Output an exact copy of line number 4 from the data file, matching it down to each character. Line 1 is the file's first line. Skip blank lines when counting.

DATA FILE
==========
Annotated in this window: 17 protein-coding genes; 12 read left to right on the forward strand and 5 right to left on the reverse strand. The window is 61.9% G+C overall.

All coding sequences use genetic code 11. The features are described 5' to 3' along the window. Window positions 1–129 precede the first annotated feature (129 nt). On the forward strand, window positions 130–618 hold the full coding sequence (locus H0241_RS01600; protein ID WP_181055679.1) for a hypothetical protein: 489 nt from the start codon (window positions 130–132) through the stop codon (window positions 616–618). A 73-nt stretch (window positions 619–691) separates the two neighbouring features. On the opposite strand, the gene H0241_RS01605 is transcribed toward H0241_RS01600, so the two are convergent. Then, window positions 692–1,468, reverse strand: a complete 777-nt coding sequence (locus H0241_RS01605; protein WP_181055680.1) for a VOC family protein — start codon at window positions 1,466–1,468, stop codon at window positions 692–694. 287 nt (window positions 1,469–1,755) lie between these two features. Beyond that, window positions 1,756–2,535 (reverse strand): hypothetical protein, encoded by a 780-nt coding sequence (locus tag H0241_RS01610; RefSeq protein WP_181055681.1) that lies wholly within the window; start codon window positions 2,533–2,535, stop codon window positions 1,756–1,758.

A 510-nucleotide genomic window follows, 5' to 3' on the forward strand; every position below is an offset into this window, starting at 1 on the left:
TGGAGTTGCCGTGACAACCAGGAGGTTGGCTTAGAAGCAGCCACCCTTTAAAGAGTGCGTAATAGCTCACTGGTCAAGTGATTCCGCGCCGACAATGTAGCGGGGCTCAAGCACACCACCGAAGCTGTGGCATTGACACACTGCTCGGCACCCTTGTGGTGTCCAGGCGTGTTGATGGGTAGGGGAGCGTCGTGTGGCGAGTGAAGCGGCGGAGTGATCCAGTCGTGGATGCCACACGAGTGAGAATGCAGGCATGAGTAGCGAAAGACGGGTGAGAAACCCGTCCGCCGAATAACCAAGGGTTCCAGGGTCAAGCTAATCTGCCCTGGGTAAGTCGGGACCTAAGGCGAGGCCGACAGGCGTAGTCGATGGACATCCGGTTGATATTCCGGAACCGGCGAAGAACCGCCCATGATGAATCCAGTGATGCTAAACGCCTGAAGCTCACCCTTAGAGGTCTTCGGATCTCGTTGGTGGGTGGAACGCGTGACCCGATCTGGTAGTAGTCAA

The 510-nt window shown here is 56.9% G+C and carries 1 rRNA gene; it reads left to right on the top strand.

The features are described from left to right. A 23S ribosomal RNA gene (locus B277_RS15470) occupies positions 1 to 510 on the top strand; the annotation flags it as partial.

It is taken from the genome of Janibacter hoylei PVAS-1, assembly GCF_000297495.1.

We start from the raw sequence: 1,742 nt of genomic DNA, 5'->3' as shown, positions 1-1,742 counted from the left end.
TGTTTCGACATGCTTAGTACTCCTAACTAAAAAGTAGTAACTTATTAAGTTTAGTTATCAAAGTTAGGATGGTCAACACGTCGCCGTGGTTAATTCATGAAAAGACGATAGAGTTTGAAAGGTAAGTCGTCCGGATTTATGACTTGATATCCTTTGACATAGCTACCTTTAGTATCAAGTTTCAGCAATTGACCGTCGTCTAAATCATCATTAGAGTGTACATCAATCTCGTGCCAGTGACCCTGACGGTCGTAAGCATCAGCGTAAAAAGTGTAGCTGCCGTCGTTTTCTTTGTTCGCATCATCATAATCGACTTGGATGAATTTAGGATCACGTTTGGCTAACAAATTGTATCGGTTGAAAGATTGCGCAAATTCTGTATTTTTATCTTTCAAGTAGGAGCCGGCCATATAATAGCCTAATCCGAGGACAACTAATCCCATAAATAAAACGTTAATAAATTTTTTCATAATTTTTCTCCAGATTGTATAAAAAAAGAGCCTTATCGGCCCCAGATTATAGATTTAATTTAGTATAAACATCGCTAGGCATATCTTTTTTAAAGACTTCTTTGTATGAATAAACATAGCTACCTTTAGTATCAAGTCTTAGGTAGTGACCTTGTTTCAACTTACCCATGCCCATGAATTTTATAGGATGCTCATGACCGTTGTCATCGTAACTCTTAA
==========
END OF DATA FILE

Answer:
TGGAGTTGCCGTGACAACCAGGAGGTTGGCTTAGAAGCAGCCACCCTTTAAAGAGTGCGTAATAGCTCACTGGTCAAGTGATTCCGCGCCGACAATGTAGCGGGGCTCAAGCACACCACCGAAGCTGTGGCATTGACACACTGCTCGGCACCCTTGTGGTGTCCAGGCGTGTTGATGGGTAGGGGAGCGTCGTGTGGCGAGTGAAGCGGCGGAGTGATCCAGTCGTGGATGCCACACGAGTGAGAATGCAGGCATGAGTAGCGAAAGACGGGTGAGAAACCCGTCCGCCGAATAACCAAGGGTTCCAGGGTCAAGCTAATCTGCCCTGGGTAAGTCGGGACCTAAGGCGAGGCCGACAGGCGTAGTCGATGGACATCCGGTTGATATTCCGGAACCGGCGAAGAACCGCCCATGATGAATCCAGTGATGCTAAACGCCTGAAGCTCACCCTTAGAGGTCTTCGGATCTCGTTGGTGGGTGGAACGCGTGACCCGATCTGGTAGTAGTCAA